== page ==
So at this point I’m walking around still trying to process the … experience I just had. And I was sad. And I wondered if I was just completely wasting my time there.
That was until Phil Noto. Oh my goodness, Phil Noto. Stan Sakai has a rep for being the nicest guy in comics, but I’m thinking Phil Noto could give him a run for his money, and I totally gushed over him. I praised his wonderful X-23 work, and mentioned how I had the chance to meet Marjorie Liu a couple of months earlier, and how she had nothing but wonderful things to say about him. I was DYING for a commission from him, but his list was full. He asked if I was going to be there Sunday, and unfortunately I wasn’t, so I couldn’t get anything from him. I told him I’d buy a print instead in that case (he had this gorgeous one on the table), and as I grabbed my wallet he was like “No, don’t worry about it, you can have it.” He felt bad that he couldn’t get me a sketch and so gave me the print for free. I was so touched and happy and amazed, and just … couldn’t believe he did that, it was so sweet. I thanked him profusely. He also signed an issue of Birds of Prey I’d brought with me from way back when, and drew a little Oracle on the corner of the cover. He is the awesomest dude ever and I am even more in love with him than before. LOVE. He made up for my experience with Clay Mann tenfold. Clay Mann? Who, what?
Next up, Cliff Chiang. His commission list was also maxed out. Apparently it got full within fifteen minutes of the start of the con—no chance. I bought a print from him as well, chatted a very small bit, and that was it. He looked incredibly busy and as a huge line was forming behind me, I didn’t hang out for long. Very nice guy, though. I admitted to him that the current Wonder Woman has been difficult for me to follow, but he asked me to stick with it, and I said I would for the time being. He’s kind of hard to say no to—his art, and his Wonder Woman, are beautiful to me.
Jimmy Cheung. Commission list: full. Another miss, but I had him sign a Young Avengers trade for me as well as the first issue of Children’s Crusade. I asked him if he was sick of drawing the Young Avengers yet, and he warmly said no and that he was happy to continue drawing them so long as they keep assigning him. He was very soft spoken and sweet, and had a lovely accent. He asked if I’d read all of Children’s Crusade and if I’d enjoyed it, which I told him I did tremendously. At which point my Fiancé decided to leap in and say something along the lines of “You should know how high a compliment that is, because she’s a harsh critic.” Jimmy was like “Is that true, are you tough?” and I must have turned red with embarrassment when I responded with … “Umm … no, I don’t think I’m that tough,” only to be further called out by Fiancé.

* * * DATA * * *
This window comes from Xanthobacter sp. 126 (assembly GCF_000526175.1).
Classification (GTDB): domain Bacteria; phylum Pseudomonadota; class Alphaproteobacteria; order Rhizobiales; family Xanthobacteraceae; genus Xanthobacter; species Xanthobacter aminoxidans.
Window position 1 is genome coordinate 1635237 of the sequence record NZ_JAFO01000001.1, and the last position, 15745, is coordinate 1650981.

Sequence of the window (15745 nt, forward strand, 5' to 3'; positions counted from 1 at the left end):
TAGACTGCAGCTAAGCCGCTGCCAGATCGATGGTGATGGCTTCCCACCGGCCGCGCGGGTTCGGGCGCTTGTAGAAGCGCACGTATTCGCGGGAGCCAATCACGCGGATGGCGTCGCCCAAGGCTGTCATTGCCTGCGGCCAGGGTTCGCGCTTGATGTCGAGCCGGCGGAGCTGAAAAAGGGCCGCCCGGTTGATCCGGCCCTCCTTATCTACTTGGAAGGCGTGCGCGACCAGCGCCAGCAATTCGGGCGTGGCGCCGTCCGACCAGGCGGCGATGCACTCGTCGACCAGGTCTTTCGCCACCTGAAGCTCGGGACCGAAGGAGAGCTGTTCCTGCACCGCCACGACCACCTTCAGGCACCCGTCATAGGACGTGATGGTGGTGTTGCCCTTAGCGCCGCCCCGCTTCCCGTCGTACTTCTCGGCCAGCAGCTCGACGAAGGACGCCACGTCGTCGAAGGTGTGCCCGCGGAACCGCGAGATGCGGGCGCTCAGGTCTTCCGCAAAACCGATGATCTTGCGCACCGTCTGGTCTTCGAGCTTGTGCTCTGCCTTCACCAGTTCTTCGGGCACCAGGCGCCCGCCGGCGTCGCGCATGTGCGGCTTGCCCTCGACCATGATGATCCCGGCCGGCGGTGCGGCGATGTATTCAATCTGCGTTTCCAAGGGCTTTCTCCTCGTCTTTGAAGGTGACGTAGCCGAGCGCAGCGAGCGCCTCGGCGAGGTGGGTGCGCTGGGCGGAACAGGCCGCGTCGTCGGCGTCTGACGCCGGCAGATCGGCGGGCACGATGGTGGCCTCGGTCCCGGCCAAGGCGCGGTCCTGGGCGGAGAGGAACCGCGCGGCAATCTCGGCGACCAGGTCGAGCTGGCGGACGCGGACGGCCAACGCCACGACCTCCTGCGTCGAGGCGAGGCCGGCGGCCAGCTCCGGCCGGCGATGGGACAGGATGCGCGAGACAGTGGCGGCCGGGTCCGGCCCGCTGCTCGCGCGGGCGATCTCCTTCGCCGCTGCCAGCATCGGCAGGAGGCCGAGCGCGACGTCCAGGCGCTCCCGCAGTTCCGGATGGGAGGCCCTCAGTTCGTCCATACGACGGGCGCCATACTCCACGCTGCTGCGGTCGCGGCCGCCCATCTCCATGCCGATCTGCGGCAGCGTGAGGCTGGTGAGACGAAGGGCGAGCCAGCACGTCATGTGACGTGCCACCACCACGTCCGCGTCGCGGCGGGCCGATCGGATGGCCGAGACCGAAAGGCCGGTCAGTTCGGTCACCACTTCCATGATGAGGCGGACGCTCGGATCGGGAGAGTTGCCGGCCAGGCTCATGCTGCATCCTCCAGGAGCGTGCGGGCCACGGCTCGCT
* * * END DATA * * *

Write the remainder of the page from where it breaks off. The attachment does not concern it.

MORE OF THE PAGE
At the next table over to Jimmy was Peter Nguyen, who apparently listened to this whole exchange, because I looked over and saw him laughing. We spoke to him and his commission list was … OPEN! I got him to draw me a Batgirl, which was framed and hung up on a wall immediately upon arrival home. It’s beautiful. Peter was super nice and so cool and funny. Fiancé also bought a gorgeous print from him of Zatanna and Black Canary (which I have already stolen). Thank you, Peter—the con wouldn’t have been the same without you.
The final bit I want to touch on is none other than the great guys over at Firetower Studios. As you all know, I have been a huge fan and unwavering supporter of one of their books, Princeless by Jeremy Whitley. Well, I had the opportunity to meet Jeremy Strutz, who illustrates another one of Firetower’s books called The Order of Dagonet, also written by Jeremy Whitley. As a thank you for my reviews, Jason did a wonderful Princeless commission for me, which you can see here. Jason is very kind and I enjoyed talking with him and looking through his sketchbook. He signed a copy of Dagonet for me, and then it was time for me to go. What a great ending to the con.
Of course, I have failed to mention many other great things about Boston Comic Con this year. For instance, there was a lot of fun cosplay—my favorites were Evey Hammond and V. I got to meet Renae de Liz, otherwise known as the woman behind Womanthology. The team at Nerd Caliber had a charity booth going for Child’s Play. And best of all, I got my picture taken with Batman.
What more could a fangirl want?
Just a couple of comics today; picking up the rest at the weekend (which, FYI, I’ll be working a rare shift at the shop this Saturday, so swing on by!). Excited for the debut of SAGA from Brian K. Vaughan and Fiona Staples at Image, and picked up a copy of Princeless I was missing. When I get sad about this industry, these are the things that remind me why I looooovvvvveee cccooommmiiiicccsss!